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Tuesday, March 18, 2014, 09:52 pm PT (12:52 am ET)

Sony gets into virtual reality game with PS4-compatible 'Project Morpheus' headset

At the Game Developers Conference in San Francisco on Tuesday, Sony revealed Project Morpheus, the Japanese electronics giant's highly-anticipated entry into virtual reality hardware that is expected to become part of the PlayStation gaming empire.

Morpheus

Sony's Project Morpheus prototype. | Source: Official PlayStation Blog


Shown off in prototype form, Sony's futuristic head-mounted display represents the first real stab at virtual reality immersion from a mainstream first-party console maker, reports The Verge.

"VR has been a dream of many gamers since the computer was invented," said President of Sony Worldwide Studios Shuhei Yoshida. "Many of us at PlayStation have dreamed of VR and what it could mean to the gaming community.

The Morpheus system relies heavily on current-generation technology, including external hardware like Sony's PlayStation Move and PlayStation Camera. By harnessing the existing PlayStation ecosystem, Morpheus can track both player movement and head orientation to reproduce realistic visual feedback. In addition, "3D audio technology" re-creates stereoscopic sounds and changes orientation in real-time. The system brings an extra element of freedom by allowing players to simultaneously use DualShock 4 and PlayStation Move controllers.

While Sony claims the final version of Morpheus will support 360 degrees of control, the headset shown off on Tuesday is tethered to a host machine by an HDMI and USB cable bundle. Sony said it hopes to make the device wireless before going to market.

Inside, the headset sports a 5-inch 1080p screen with a 90-degree field of view and a host of accelerometers and gyroscopes. As the dev kit unit on display was a prototype, weight is also unknown, but Sony claims the finalized design won't be uncomfortable to wear.

Morpheus

Source: Sony


Aside from the gaming, Morpheus could represent a step toward the wider adoption of VR systems in general. For example, Dr. Richard Marks from Sony Magic Lab said he has been working on a Mars simulator in concert with a NASA's Jet Propulsion Lab. The idea is to use images and data from the Curiosity rover to immerse users in Mars' environs.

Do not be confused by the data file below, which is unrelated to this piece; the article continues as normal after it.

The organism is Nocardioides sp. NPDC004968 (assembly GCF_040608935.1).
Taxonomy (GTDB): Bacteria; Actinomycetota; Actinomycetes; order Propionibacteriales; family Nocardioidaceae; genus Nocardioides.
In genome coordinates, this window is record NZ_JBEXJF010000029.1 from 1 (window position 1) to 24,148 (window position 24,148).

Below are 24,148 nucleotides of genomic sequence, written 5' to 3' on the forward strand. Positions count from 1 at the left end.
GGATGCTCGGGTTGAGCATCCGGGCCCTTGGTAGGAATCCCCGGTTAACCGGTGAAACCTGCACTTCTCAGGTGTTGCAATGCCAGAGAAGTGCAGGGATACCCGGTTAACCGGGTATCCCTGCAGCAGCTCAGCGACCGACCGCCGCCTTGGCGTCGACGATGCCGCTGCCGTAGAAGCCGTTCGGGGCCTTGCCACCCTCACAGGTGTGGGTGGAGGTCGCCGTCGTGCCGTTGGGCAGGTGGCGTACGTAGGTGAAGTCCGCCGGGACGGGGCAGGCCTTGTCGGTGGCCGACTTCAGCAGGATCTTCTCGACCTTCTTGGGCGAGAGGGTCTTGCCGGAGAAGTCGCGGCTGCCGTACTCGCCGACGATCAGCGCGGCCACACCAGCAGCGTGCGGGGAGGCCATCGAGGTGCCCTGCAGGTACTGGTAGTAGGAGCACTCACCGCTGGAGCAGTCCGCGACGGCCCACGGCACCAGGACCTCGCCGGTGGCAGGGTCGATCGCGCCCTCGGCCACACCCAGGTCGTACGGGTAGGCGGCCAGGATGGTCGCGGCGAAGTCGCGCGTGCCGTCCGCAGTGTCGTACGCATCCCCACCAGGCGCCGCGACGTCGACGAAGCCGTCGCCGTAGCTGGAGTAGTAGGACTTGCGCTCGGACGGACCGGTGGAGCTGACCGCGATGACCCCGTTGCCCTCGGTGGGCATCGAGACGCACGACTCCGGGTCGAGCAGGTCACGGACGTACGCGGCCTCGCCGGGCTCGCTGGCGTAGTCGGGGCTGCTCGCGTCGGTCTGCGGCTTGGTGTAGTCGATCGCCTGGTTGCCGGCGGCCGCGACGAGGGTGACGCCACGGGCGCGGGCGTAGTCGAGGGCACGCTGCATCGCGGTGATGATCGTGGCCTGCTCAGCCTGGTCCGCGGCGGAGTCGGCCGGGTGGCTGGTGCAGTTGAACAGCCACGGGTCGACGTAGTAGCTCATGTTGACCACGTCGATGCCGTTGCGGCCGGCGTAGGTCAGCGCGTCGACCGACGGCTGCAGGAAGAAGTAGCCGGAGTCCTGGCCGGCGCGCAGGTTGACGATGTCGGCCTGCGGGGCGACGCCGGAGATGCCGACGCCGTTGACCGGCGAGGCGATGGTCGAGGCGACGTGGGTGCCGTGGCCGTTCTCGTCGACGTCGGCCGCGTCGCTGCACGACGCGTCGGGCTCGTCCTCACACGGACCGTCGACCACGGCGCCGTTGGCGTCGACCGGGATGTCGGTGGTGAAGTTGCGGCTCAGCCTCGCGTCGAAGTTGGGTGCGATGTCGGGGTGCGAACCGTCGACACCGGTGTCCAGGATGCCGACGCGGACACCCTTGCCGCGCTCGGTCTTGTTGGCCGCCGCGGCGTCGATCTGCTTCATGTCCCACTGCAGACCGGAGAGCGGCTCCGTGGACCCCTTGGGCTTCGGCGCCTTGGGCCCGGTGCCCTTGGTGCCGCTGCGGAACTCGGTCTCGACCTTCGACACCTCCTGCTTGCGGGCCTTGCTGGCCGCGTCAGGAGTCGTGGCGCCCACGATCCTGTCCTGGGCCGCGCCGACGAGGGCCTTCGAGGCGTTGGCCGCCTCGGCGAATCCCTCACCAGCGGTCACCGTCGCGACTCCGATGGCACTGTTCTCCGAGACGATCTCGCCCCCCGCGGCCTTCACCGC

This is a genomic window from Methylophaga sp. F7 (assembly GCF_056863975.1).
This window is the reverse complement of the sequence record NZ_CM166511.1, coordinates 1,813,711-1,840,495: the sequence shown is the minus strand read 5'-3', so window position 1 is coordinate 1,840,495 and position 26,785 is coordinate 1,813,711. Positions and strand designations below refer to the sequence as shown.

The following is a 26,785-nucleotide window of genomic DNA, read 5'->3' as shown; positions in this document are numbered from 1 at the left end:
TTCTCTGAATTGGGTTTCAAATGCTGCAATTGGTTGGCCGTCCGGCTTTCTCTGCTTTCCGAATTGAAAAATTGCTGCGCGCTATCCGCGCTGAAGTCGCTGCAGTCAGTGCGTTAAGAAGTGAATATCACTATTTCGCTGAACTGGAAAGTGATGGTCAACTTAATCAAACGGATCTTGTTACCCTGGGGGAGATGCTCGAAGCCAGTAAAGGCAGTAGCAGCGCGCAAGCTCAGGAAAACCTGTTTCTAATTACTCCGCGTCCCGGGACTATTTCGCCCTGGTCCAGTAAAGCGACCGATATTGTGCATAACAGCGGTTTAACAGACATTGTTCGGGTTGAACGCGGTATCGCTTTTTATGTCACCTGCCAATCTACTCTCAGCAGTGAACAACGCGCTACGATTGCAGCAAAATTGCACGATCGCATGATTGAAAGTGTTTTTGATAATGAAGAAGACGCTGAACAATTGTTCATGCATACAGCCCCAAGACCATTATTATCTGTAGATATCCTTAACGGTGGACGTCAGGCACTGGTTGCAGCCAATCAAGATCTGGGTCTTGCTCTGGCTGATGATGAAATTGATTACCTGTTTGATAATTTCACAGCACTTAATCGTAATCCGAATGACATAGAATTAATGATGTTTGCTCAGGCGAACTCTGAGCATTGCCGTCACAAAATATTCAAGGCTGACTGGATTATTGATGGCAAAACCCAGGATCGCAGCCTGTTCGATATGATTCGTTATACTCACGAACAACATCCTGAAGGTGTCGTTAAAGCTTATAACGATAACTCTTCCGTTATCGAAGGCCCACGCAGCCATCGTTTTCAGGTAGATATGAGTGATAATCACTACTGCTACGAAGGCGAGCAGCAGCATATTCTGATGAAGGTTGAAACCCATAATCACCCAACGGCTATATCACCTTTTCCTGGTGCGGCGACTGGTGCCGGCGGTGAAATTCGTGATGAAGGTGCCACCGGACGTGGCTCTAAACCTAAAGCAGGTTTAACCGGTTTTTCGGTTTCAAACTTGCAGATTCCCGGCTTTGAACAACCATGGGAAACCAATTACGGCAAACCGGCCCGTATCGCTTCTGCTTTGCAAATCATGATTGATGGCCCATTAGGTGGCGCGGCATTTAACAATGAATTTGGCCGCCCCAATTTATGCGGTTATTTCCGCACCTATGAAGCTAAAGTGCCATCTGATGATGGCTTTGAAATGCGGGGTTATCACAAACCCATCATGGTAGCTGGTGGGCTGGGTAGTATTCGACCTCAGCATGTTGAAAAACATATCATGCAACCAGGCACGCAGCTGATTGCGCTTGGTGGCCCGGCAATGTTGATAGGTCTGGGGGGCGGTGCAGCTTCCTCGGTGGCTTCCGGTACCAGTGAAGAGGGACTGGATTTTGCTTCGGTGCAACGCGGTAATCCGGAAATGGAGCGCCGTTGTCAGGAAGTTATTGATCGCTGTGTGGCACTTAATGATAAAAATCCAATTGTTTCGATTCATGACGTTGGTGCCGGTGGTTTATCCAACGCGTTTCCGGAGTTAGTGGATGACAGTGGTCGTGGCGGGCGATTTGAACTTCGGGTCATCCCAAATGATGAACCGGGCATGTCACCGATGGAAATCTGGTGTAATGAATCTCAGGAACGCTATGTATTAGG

There have been VR analogs in the past, including Nintendo's ill-fated Virtual Boy accessory for the original Game Boy, but a truly responsive HMD with serious developer support has yet to hit market.

More recently, Oculus VR rekindled gaming's virtual reality ambitions with the Oculus Rift, a head-mounted device that can be considered a direct competitor to Sony's Morpheus. Since its debut on Kickstarter in 2012, the Rift has generated significant buzz within the gaming industry and beyond, enough to net the startup nearly $100 million in venture capital financing.

Despite developer support, and the subsequent debut of an updated prototype dubbed Crystal Cove, Oculus VR has yet to announce a firm release date for the Rift. Current expectations put a launch sometime in late 2014 or early 2015.

Cove

Oculus VR's Crystal Cove prototype. | Source: Oculus VR


Like the Oculus, Sony's Morpheus project has been a long time coming as well; the company said it has worked on facets of the system for three years. Although the Oculus Rift is already in the hands of beta testers, Sony may have the upper hand in getting its HMD to market first as the company holds substantial sway in the gaming industry. To that end, Sony has already enlisted the help of big-name game devs like Epic and Crytek to work on pilot products that explore Morpheus' capabilities.

The gaming potential of an immersive VR headset is well recognized, though other tech companies have dabbled in the HMD field as well. Google's Glass wearable is perhaps the most obvious recent example of near-consumer hardware.

Apple, too, has shown interest in VR and went so far as to patent a number of inventions covering optics, design and accessories. The company also owns properties dealing with head tracking and augmented reality, though real-world solutions are unlikely to materialize anytime soon.